THE RO­BOTS ARE COM­ING

Women's Health (UK) - - CYBER SEX - words GEMMA ASKHAM il­lus­tra­tion MDI DIG­I­TAL

Be­lieve tabloid head­lines and sex ro­bots – all perky breasts, pil­lowy lips and spread-ea­gled legs – could soon be claim­ing your side of the bed. But away from the sil­i­cone slap and tickle, a new fe­male sex-tech col­lec­tive is qui­etly cre­at­ing cy­ber de­vices that put real women first. WH logs in to the main­frame of your plea­sure

Quinn stares ahead, lips parted, her per­fectly sym­met­ri­cal springy breasts nes­tled like stress balls in a sheer bra. Be­low her, Car­men, an olive-skinned red­head, is bent into doggy po­si­tion and seems to have mis­placed her un­der­wear. Nearby, a brunette called Laila is wear­ing a mod­est yel­low dress, one hand edg­ing to­wards her in­ner thigh. It’s the kind of photo gallery In­sta­gram would shut down in a se­cond – were th­ese women real. But, like Bar­bies gone rogue in Ann Sum­mers, this is the on­line store of sex doll man­u­fac­turer Real­doll – a sil­i­cone-limbed valley, and the only place where ‘women’ out­num­ber­ing men is do­ing noth­ing for equal­ity.

By 2045, it’s pre­dicted that one in 10 of us glob­ally will have had sex with a ro­bot. To­day, much of this car­nal tech con­sists of ter­ri­fy­ingly life­like but life­less dolls such as Quinn. Ba­sic bitches, they are not. An en­try level Real­doll will set you back £3,000 – add on an AI head that con­nects to a chat-bot app on your phone, al­low­ing it to move its mouth and hold a con­ver­sa­tion with you (yes, re­ally), and you’ll be look­ing at £6,000, min­i­mum, for what’s known as a Real­dollx. While boy-bots do ex­ist – Real­doll’s three dudes, Nick, Nate and Michael, of­fer quite the vari­ance in pe­nis style: limp or erect? Small or XL? A bush? (Al­paca fleece, if you’re in­ter­ested) – they’ll set you back even more. In May, Henry, a pro­to­type Real­dollx was un­veiled – along with his £7,600 price tag.

The ac­tual me­chan­ics of said dolls can seem as clunky as a dubbed film. ‘Th­ese ro­bots can’t walk or move their legs. Some can blink or move their lips, or have sen­sors that change fa­cial ex­pres­sion in re­ac­tion to touch,’ says roboti­cist Dr Julie Car­pen­ter, re­search fel­low at Cal­i­for­nia Polytech­nic State Univer­sity ( jg­car­pen­ter.com). ‘But nat­u­ral lan­guage and life­like bod­ily scents and flu­ids are years down the road.’ Con­sid­er­ing talk of flu­ids re­ally only whets the ap­petites of men, and the fact that male ro­bots de­mand a higher price, it’s hardly sur­pris­ing that cou­ples and women ac­count for only 10% of Real­doll’s cus­tomers.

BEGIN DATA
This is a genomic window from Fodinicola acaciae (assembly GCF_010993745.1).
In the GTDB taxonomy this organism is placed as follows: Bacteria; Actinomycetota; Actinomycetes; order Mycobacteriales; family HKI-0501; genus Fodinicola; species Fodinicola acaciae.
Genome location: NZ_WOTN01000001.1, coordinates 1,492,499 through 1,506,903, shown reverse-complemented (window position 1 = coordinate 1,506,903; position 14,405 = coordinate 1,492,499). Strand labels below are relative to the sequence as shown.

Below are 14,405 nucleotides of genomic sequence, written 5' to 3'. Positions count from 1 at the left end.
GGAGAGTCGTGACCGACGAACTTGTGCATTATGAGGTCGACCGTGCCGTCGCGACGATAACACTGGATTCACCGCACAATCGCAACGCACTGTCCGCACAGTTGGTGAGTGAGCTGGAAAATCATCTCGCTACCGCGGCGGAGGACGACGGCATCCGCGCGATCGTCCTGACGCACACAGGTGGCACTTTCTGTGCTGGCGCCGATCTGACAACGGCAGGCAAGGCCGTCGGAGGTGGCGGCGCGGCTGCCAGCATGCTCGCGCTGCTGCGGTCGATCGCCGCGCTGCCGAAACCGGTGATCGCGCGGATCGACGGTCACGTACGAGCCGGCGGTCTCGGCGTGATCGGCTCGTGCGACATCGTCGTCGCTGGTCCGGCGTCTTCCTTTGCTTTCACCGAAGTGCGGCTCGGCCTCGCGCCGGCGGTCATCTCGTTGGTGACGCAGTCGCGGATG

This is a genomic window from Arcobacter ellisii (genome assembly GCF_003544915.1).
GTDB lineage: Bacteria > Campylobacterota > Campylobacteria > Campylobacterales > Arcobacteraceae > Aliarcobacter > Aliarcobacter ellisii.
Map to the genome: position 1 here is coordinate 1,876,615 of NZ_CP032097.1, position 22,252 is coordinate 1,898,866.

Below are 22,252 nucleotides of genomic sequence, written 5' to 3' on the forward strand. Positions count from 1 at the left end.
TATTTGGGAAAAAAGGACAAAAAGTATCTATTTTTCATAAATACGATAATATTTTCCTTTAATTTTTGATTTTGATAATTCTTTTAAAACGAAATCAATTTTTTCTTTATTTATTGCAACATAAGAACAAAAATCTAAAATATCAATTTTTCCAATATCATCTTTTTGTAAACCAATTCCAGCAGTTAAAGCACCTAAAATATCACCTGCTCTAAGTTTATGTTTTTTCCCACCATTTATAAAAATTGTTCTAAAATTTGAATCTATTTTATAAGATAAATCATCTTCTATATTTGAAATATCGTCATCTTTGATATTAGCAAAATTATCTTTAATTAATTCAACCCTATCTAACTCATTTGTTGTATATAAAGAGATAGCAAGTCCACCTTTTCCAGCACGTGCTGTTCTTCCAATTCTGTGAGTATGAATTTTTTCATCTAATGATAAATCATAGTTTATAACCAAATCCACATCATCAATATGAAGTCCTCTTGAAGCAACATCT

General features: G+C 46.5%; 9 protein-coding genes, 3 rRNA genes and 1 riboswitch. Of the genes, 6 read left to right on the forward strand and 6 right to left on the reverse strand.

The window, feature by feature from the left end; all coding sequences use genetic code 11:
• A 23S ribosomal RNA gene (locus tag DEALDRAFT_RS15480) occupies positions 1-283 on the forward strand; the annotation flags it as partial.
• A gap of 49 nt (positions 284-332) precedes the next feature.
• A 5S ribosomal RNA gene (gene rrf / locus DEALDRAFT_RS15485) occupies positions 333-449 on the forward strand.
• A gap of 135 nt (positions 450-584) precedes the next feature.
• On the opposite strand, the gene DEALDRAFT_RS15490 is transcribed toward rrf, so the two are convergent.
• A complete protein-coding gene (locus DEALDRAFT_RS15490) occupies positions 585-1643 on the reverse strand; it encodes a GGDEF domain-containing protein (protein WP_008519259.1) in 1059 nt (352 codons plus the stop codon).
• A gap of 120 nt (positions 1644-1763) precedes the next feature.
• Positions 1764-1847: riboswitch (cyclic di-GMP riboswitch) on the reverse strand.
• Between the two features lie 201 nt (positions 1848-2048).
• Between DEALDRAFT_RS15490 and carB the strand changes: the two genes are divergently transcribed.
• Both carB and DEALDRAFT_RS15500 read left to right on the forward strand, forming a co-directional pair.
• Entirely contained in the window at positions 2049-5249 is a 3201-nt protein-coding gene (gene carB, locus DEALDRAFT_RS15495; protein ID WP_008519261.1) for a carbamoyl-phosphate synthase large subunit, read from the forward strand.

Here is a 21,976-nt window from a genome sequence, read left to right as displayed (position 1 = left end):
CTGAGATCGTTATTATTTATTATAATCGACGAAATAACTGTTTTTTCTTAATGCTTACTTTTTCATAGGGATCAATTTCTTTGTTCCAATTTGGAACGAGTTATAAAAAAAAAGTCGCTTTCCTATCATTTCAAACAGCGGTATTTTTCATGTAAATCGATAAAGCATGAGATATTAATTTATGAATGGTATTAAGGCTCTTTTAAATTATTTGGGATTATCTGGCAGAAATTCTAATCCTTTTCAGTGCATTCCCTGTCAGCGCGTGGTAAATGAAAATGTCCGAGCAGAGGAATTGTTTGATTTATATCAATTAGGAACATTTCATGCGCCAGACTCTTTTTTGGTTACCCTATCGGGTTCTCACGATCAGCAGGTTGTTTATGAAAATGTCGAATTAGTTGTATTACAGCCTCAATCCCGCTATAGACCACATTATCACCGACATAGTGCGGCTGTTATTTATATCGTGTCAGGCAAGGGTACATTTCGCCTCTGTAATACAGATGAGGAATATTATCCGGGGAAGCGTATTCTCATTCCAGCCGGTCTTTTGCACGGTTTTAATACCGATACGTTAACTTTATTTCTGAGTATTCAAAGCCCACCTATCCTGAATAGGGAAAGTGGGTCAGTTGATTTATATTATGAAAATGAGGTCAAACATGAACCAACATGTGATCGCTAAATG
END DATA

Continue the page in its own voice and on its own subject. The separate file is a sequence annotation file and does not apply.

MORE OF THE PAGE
Where the peo­ple pre­pared to splash the cash spend, product de­vel­op­ers will fol­low – it’s why the sex-tech in­dus­try, sexbots in par­tic­u­lar, is still male-fo­cused. Jenna Owsianik, editor of Fu­ture of Sex (fu­ture­of­sex.net), which re­ports on emerg­ing tech­nolo­gies af­fect­ing sex­u­al­ity, ex­plains: ‘Dis­cus­sions about male de­sire are nor­malised; erec­tile dys­func­tion treat­ments (eg, Vi­a­gra) are main­stream and ac­cept­able, and cul­tural norms steer women to­wards pleas­ing men. But this doesn’t mean that women aren’t in­ter­ested in sex­ual ro­bot­ics.’ Take vi­bra­tors: In­di­ana Univer­sity found that 53% of women reg­u­larly use a vi­bra­tor, a quar­ter hav­ing done so in the last month, with the use of such tech linked to in­creased de­sire, bet­ter or­gasms and im­proved body im­age (plus, reg­u­lar buzzers are more likely to look at their gen­i­tals and book smear tests).

For Dr Car­pen­ter, ig­nor­ing this goes be­yond a sim­ple buz­zkill. ‘With vi­bra­tors, women have proven they have enor­mous pur­chas­ing power. So to as­sume that women, het­ero­sex­ual or oth­er­wise, wouldn’t want a sex ro­bot or sim­i­lar toy is a mis­take,’ she warns. ‘I think th­ese mar­ket­ing and de­sign as­sump­tions will be chal­lenged by the mar­ket very quickly.’ Now, that is a good vibe.

Me­gabytes vs bits

Cu­ri­ous, Owsianik be­gan ask­ing fe­male friends and the women she in­ter­viewed at work what, the­o­ret­i­cally, they would like in a sex ro­bot. ‘Re­sponses were for ma­chines that look noth­ing like the main­stream ones be­ing mar­keted to men. In fact, they’d of­ten show pref­er­ence for a bot that didn’t look hu­man at all,’ she shares. And call off the al­paca shear­ing – the last place many women wanted bi­o­log­i­cal re­al­ism was down be­low. It’s not just ve­g­ans who no longer rate a juicy sausage as their plea­sure de­fault. ‘Most women achieve or­gasm through cli­toral stim­u­la­tion, not pen­e­tra­tion, so we sim­ply don’t need an en­tire body at­tached in or­der to get what we want,’ con­firms psy­cho­sex­ual ther­a­pist Kate Moyle (kate­moyle.co.uk).